Group B Streptococcus and maternal HIV-infection

Although recto-vaginal GBS colonization is similar or lower in HIV-infected compared to HIV-uninfected pregnant women [5456], HEU have a 2–20 fold increase susceptibility of invasive GBS disease compared to HIV-unexposed infants; and particularly so for late-onset disease (disease occurring from 7 to 89 days of life, LOD; 4–125 fold) [7, 57, 58]. Furthermore, HEU compared to HIV-unexposed infants with invasive GBS disease are more likely to present with meningitis than sepsis [58].

Natural serotype-specific and surface-protein IgG antibodies have been compared between HIV-infected and HIV-uninfected mother-newborn dyads [28, 29]. In two studies conducted in two different regions of South Africa with a high HIV prevalence, serotypes Ia, Ib, II, III and V-specific IgG antibody levels were consistently lower in HIV-exposed compared to HIV–unexposed newborns [28, 29]. This was likely due to the combination of lower maternal antibody concentrations and reduced transplacental antibody transfer between HIV-infected compared to HIV-uninfected mother-newborn pairs. Both studies, although not specifically powered to address the question, reported no associations between the maternal level of immune suppression and anti-GBS epitope antibody levels or transplacental ratios, although most women had CD4+ T-lymphocyte counts >350 cells/mL and were on ART during pregnancy [28, 29]. Furthermore, another recent study from South Africa showed that the proportion of individual IgG subclasses transferred through the placenta was unaffected by maternal HIV infection, with the exception of serotypes III IgG1; and importantly there was no difference in transplacental transfer of IgG2, the main subclass against GBS polysaccharides [59].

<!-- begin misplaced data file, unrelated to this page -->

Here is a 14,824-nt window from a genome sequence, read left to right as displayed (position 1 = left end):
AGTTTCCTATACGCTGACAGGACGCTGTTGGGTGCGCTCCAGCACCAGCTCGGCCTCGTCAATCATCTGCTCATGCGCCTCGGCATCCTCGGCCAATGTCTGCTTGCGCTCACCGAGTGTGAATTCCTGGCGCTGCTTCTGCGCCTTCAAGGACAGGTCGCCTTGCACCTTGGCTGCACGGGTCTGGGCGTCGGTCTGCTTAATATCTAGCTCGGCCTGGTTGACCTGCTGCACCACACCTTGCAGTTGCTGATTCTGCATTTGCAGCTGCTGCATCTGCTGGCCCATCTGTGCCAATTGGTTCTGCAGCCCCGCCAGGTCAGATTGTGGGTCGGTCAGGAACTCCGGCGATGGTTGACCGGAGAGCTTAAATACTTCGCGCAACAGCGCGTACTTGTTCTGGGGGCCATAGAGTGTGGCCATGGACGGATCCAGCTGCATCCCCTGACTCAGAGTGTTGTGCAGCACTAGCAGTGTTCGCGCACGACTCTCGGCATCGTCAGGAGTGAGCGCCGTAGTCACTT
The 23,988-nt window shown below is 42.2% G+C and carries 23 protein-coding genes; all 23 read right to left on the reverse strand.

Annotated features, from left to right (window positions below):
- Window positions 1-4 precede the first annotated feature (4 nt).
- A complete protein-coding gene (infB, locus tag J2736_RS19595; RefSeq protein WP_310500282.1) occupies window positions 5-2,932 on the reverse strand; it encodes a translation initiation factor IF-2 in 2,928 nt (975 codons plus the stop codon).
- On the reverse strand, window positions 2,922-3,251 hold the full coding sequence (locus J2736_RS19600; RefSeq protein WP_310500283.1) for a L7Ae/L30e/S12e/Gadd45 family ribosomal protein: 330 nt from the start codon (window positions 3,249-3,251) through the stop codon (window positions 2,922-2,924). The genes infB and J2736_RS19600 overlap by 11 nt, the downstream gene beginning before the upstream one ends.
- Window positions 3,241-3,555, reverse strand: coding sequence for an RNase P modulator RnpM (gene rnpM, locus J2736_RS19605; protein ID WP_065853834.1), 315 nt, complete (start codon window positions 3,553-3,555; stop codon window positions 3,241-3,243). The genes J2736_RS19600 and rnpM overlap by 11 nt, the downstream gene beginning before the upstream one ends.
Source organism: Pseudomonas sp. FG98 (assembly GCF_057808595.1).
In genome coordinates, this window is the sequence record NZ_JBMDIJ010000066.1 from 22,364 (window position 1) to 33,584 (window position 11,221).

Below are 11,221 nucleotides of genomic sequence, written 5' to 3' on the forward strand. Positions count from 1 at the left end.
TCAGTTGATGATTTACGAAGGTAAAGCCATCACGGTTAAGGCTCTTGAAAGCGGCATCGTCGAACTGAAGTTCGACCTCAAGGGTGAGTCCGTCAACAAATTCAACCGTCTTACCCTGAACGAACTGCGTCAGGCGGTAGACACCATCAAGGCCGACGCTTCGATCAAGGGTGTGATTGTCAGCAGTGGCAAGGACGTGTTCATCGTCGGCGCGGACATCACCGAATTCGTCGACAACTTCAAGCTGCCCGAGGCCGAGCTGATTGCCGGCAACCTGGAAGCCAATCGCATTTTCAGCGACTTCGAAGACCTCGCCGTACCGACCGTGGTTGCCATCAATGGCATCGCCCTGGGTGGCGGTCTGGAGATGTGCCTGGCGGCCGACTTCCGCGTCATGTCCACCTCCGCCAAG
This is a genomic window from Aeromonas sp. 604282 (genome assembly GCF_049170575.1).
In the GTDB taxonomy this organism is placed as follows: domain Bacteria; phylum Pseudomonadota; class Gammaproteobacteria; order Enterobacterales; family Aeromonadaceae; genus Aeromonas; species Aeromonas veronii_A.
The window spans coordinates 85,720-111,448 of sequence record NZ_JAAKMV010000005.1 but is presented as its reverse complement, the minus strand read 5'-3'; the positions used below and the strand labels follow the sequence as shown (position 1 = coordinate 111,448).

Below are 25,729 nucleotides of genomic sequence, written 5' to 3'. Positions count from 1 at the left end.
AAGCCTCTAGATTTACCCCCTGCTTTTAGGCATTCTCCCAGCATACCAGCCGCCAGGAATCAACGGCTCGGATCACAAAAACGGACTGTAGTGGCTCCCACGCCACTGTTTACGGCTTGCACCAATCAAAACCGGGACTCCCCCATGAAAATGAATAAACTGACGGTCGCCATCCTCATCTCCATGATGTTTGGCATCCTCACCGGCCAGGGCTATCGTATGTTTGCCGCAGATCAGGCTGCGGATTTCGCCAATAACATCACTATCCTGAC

Maternal GBS vaccination is potentially cost effective, both in high income [60, 61] and low-middle income countries [62]. Early experimental conjugate vaccines induced good IgG responses in pregnant women which persisted for long periods and could also protect against LOD [63, 64]. Although there is no licensed GBS vaccine, an investigational trivalent GBS polysaccharide-protein conjugate vaccine that includes serotypes Ia, Ib and III was recently evaluated in a phase-II study among HIV-uninfected and HIV-infected pregnant women [65, 66]. In Malawi (18% maternal HIV prevalence) and South African (30% maternal HIV prevalence), lower vaccine immunogenicity was observed among the HIV-infected compared to HIV-uninfected pregnant women [66]. Among HIV-infected women, immune responses did not differ between those with low (50–350 cells/mL) and high (>350 cells/mL) CD4+ T-lymphocyte counts. Furthermore, antibody concentrations post-vaccination were lower in women without detectable antibody levels at baseline, suggesting an absence of memory lymphocytes in these women. Transplacental antibody transfer and antibody decay was similar between HIV-infected and HIV-uninfected mother-newborn dyads, nevertheless, HIV-exposed infants had lower antibody concentrations than HIV-unexposed infants at birth and at 6 weeks of age [66]. Because a correlate of protection has not been established, it is unknown whether antibody concentrations in HIV-exposed infants are sufficient to protect against invasive GBS disease.

Conclusions

Antibody transfer from mother to fetus is crucial in protecting young infants against various infectious diseases prior to their primary immunization or during the period that they are unable to mount a robust immune response to infection. Poor immune responses to natural infection result in lower antibody levels in HIV-infected women and may contribute to disease susceptibility in HIV-exposed infants. Although maternal vaccination reduces early infant disease, lower immune responses to vaccines have been reported in HIV-infected compared to HIV-uninfected pregnant women; this needs to be considered in vaccine development, especially in settings with high maternal HIV-infection prevalence and regardless of PMTCT or ART. Females who were born with HIV and those on long-term ART would soon be entering child-bearing age; these women need to be further studied as to whether T- and B-cell memory is preserved.